Granger Smith and Wife Amber Expecting Baby Boy 21 Months After the Death of Son River

Granger Smith and wife Amber are having a baby!

The country star, 41, and his wife announced the happy news on Instagram Thursday evening.

"We're pregnant. I don't have many words for this video. Life isn't perfect. Sometimes it's beat up and broken but it's NEVER hopeless. God promises that," Smith captioned a video of the family speaking directly to their late son River. Our story isn't finished yet, and neither is yours! Through our suffering and joy, God's glory radiates through it all! A new Smith boy is dude in August 🙏🏼"

News of their little one's impending arrival comes 21 months after tragedy struck the Smith family, when their youngest member, the couple's 3-year-old son River, died due to a drowning accident at home.

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Altered by the Loss of His 3-Year-Old Son, Granger Smith Pours His Healing Heart into a New Album

In July of last year, Smith told PEOPLE that while he feels like he has "died" since losing River, "It's not a bad thing that that 'me' died. In fact, I think it's all good. It's only good."

The "Backroad Song" crooner added that he felt like he has "truly shed layers. I feel wiser. I feel more in tune spiritually. I feel more aware of our present moment and the value in the present moment, the value in the current breath that we have."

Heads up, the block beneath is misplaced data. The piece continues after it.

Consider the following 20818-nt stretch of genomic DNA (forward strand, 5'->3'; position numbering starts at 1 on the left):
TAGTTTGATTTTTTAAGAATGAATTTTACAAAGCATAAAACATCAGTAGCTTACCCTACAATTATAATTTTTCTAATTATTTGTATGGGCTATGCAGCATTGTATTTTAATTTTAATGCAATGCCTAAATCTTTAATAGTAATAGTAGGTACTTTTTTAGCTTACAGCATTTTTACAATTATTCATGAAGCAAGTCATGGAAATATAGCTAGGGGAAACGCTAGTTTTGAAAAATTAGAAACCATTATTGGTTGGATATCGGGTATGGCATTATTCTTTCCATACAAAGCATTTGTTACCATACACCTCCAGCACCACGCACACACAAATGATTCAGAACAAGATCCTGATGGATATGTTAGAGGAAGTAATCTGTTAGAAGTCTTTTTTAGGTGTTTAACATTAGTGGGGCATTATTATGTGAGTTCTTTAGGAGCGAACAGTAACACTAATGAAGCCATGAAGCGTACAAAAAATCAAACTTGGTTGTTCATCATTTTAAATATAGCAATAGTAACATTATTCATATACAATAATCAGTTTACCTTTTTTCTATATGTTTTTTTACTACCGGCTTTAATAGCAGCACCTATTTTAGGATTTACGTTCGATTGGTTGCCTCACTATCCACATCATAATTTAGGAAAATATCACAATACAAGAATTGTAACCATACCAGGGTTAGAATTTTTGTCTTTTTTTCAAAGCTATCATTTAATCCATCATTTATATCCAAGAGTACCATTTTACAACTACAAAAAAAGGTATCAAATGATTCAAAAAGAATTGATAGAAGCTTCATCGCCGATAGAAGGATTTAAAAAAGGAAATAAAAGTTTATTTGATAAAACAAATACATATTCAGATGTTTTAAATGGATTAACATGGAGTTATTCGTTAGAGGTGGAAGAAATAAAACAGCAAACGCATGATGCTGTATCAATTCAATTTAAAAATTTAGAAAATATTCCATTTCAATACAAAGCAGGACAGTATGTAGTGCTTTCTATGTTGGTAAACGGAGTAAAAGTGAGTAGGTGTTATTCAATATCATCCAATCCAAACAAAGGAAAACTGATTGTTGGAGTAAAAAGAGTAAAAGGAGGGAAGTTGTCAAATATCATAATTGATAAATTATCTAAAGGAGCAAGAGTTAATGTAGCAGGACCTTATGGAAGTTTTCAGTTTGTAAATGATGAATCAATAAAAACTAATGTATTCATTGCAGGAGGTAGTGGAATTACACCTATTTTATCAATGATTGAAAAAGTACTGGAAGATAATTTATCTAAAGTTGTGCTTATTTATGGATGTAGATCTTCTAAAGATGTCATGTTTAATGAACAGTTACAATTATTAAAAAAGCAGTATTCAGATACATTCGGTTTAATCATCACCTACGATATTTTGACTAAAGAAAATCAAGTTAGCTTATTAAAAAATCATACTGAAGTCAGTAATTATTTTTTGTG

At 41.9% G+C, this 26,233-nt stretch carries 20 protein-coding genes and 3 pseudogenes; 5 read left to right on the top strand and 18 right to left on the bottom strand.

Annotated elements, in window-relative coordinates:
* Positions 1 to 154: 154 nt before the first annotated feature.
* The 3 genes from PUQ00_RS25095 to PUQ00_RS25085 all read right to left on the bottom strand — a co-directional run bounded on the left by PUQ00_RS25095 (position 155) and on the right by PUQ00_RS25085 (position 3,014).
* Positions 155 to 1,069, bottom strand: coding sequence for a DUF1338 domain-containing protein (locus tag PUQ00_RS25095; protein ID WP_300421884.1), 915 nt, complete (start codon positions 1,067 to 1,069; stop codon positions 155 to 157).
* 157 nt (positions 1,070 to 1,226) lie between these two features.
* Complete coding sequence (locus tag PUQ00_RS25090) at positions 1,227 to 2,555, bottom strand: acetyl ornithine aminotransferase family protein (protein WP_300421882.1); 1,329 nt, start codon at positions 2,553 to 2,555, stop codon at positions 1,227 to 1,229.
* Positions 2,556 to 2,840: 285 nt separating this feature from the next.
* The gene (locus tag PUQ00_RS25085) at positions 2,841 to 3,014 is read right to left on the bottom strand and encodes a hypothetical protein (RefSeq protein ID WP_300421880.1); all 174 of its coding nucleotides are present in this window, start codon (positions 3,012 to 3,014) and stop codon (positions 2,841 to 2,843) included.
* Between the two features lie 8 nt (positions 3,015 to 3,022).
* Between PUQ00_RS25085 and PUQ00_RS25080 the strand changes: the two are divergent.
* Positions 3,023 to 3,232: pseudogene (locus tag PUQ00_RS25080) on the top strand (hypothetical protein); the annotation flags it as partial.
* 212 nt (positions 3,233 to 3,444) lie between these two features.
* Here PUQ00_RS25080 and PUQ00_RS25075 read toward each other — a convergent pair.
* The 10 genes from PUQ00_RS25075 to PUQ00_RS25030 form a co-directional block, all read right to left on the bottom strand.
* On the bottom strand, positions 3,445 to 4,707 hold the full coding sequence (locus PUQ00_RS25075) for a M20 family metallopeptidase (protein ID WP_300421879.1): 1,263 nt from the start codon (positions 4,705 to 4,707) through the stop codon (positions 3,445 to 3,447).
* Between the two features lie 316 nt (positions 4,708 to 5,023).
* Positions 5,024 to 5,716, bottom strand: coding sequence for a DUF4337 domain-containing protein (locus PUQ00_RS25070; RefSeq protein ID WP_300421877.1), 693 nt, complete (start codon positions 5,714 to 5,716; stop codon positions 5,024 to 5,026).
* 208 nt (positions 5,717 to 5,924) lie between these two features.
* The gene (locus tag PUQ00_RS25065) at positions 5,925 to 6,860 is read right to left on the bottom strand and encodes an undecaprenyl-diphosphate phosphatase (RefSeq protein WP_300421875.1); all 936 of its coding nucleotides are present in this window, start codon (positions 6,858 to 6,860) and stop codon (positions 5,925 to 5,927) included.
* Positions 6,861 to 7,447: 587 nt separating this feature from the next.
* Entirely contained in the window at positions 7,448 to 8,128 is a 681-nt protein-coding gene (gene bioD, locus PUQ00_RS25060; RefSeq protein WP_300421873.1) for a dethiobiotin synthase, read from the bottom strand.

Still, that doesn't mean he wouldn't trade this hard-won rebirth in a heartbeat to have a different outcome to the darkest day of his life. The evening of the accident — June 4, 2019 — Smith was playing in the yard of their home outside Georgetown, Texas, with River, his brother Lincoln, now 7, and sister London, now 9, while Amber took a shower inside.

As his attention turned to his older kids, Smith didn't notice as River somehow breached the pool-fence gate's childproof lock and headed into the water.

"It's not like the movies," said Smith. "To comprehend that you could lose someone to drowning 20 feet from you doesn't make any sense unless you know how that process works and that it's so silent. There isn't splashing or gurgling or kicking. There wasn't even a splash going in."

Smith spoke with PEOPLE again in September about his latest album Country Things, recalling how he "obviously stopped everything" in the recording process (and "mentally," with "the creative flow") upon the death of his son.

The resulting album that eventually emerged is deeper, Smith knows, because he is deeper — a change that he called, in poignant understatement, "a special outcome of this situation."

But River's death has had a profound impact on Smith's professional life far beyond his music. As he and Amber have chronicled their grief journey in their popular YouTube show "The Smiths" and he has opened up on his weekly podcast, he has found fans turning to him as a guide through their own struggles.

And while the famous "yee yee" battle cry made famous by Smith's redneck alter ego Earl Dibbles Jr. is still in session, it's sounding a little different to the musician in its message these days: "Live life to the fullest."

"Anything affirmative and positive — that's what 'yee yee' is," Smith added to PEOPLE in September. "I can't believe that it's taken on that kind of meaning. But I just love it."

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